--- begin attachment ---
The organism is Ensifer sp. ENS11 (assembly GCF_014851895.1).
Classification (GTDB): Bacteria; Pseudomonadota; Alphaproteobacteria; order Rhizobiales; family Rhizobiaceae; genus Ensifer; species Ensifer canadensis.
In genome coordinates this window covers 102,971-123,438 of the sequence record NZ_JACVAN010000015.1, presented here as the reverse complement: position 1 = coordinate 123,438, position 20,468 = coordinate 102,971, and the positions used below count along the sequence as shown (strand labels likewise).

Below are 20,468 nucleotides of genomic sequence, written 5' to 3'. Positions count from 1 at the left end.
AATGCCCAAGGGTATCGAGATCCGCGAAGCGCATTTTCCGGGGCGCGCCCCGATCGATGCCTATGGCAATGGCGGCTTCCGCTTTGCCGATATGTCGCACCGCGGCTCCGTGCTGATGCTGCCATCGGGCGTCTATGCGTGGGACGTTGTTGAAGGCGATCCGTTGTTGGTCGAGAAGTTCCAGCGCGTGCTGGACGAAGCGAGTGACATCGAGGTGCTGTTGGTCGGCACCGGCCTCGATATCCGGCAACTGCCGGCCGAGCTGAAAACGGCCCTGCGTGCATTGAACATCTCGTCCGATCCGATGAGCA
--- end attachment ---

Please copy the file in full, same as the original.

The organism is Ensifer sp. ENS11 (assembly GCF_014851895.1).
Classification (GTDB): Bacteria; Pseudomonadota; Alphaproteobacteria; order Rhizobiales; family Rhizobiaceae; genus Ensifer; species Ensifer canadensis.
In genome coordinates this window covers 102,971-123,438 of the sequence record NZ_JACVAN010000015.1, presented here as the reverse complement: position 1 = coordinate 123,438, position 20,468 = coordinate 102,971, and the positions used below count along the sequence as shown (strand labels likewise).

Below are 20,468 nucleotides of genomic sequence, written 5' to 3'. Positions count from 1 at the left end.
AATGCCCAAGGGTATCGAGATCCGCGAAGCGCATTTTCCGGGGCGCGCCCCGATCGATGCCTATGGCAATGGCGGCTTCCGCTTTGCCGATATGTCGCACCGCGGCTCCGTGCTGATGCTGCCATCGGGCGTCTATGCGTGGGACGTTGTTGAAGGCGATCCGTTGTTGGTCGAGAAGTTCCAGCGCGTGCTGGACGAAGCGAGTGACATCGAGGTGCTGTTGGTCGGCACCGGCCTCGATATCCGGCAACTGCCGGCCGAGCTGAAAACGGCCCTGCGTGCATTGAACATCTCGTCCGATCCGATGAGCA